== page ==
I enjoy watching the various "Planet Earth" series narrated by David Attenborough on the BBC America channel; I've seen bits of some of the episodes multiple times. A vital aspect of life on Earth, especially animal life, is, of course, producing the next generation. Mating and the care of offspring occupy a lot of footage on those programs. A constant viewer soon notices that most animals other than primates have fixed breeding seasons at particular set times. Once a year, for however long the process takes, all members of a given species enter the mating period. They all focus their total attention and energy on finding partners and producing offspring. For the rest of the year, they return to whatever constitutes "normal life" for their species, perhaps now with young to care for. It's striking to watch films of thousands of penguins or seals, for instance, crowding onto beaches for their annual mating rites. Some of them, such as penguins, practice lifelong monogamy, yet they engage in sexual activity only during that brief period.
Suppose a sapient species had a similar pattern, everybody in their society becoming fertile at once, all of them compelled to mate within a period of a few weeks or miss their chances to become parents? Wouldn't the entire society essentially shut down for that period, sort of like an extended Mardi Gras but with no sober police force or other authorities to keep the madness under control? The hermaphroditic humanoids in Ursula Le Guin's LEFT HAND OF DARKNESS go into "heat" for a few days every month, but they don't all enter that condition at the same time. How would an entire alien culture subject to an annual, universal breeding season handle it? Maybe people become infertile after a certain age, and the elders in their society have the responsibility to keep civilization running smoothly until citizens of reproductive age get back to normal. Would civilization as we know it have taken longer to evolve on that planet, with the yearly mating frenzy as a distraction?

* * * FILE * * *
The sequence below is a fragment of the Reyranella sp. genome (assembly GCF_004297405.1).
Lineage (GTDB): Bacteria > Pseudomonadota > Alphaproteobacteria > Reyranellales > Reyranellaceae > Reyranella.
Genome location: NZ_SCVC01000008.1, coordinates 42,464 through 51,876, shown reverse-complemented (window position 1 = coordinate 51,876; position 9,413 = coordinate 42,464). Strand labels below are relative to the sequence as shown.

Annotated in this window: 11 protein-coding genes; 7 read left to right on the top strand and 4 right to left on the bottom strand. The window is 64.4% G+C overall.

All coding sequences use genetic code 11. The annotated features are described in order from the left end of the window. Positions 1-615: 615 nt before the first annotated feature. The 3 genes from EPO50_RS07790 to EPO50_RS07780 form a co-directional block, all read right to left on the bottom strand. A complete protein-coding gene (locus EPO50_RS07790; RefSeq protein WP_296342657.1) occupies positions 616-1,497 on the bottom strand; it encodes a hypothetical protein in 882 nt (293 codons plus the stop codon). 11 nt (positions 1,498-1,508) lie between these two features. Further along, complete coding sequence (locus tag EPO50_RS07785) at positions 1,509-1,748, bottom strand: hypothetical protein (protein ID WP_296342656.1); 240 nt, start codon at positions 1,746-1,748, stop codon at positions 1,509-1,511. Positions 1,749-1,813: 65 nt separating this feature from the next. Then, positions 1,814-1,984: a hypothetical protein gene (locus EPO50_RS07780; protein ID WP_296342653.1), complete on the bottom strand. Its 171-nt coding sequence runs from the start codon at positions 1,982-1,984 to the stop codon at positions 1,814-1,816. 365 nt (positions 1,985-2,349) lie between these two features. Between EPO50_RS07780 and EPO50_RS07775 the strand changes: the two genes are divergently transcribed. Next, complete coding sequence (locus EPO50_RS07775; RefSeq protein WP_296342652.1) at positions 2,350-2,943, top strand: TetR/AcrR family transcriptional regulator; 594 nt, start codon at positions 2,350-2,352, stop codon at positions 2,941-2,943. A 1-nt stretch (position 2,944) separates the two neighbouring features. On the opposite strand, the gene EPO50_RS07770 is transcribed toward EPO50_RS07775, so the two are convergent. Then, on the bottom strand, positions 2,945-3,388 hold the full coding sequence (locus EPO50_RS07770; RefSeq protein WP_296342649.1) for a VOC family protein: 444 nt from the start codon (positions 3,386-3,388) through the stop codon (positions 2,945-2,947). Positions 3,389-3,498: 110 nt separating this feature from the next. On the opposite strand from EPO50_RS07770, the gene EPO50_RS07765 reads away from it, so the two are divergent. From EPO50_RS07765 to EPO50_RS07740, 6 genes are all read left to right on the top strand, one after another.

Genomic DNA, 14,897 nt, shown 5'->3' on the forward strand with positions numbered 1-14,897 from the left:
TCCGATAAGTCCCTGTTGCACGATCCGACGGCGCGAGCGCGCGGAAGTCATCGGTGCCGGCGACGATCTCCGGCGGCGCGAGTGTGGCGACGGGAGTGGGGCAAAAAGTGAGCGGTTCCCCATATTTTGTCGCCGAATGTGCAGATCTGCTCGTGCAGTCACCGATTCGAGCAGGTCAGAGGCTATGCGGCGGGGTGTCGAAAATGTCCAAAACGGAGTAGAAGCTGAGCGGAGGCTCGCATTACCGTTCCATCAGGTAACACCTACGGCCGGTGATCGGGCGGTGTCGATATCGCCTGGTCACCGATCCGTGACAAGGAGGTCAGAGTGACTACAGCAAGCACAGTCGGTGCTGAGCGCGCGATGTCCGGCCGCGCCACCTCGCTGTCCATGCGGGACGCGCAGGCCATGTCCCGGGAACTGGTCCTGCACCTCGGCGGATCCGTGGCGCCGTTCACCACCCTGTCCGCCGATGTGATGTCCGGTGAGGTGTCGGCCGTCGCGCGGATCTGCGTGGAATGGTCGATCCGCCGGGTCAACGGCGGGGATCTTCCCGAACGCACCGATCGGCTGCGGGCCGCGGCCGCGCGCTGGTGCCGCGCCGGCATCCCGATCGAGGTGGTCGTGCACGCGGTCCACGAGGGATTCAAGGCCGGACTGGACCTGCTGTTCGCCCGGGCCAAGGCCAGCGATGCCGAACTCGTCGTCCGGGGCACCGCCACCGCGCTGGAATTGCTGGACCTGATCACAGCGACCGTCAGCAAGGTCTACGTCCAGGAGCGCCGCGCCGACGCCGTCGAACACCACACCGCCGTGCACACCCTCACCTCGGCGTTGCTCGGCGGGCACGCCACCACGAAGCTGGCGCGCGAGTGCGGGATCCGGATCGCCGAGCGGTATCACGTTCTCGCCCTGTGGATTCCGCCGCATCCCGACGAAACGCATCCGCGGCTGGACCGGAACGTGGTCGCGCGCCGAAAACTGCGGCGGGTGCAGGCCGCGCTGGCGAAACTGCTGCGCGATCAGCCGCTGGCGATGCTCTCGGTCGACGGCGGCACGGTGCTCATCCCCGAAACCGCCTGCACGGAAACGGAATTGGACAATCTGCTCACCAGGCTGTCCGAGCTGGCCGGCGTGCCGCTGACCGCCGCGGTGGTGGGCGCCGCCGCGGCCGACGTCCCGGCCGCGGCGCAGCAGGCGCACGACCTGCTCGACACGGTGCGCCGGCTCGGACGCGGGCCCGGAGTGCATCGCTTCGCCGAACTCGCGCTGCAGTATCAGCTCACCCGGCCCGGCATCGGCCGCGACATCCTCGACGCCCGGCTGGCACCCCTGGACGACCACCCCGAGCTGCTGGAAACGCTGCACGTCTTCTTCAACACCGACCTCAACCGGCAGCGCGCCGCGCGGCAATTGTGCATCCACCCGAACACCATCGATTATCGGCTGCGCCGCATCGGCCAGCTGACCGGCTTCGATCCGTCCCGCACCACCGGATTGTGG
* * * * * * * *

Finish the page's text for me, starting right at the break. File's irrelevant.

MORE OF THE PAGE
In the opposite situation, some species have only one breeder or breeding couple in a group (e. g., bees, naked mole rats, wolves). An alien society with that reproductive pattern would presumably display none of the preoccupation with sexuality that drives so much of human law, custom, and emotional life.
Wildlife documentaries offer a wealth of information about exotic (to us) biological traits that could inspire alien species.
Margaret L. CarterCarter's Crypt
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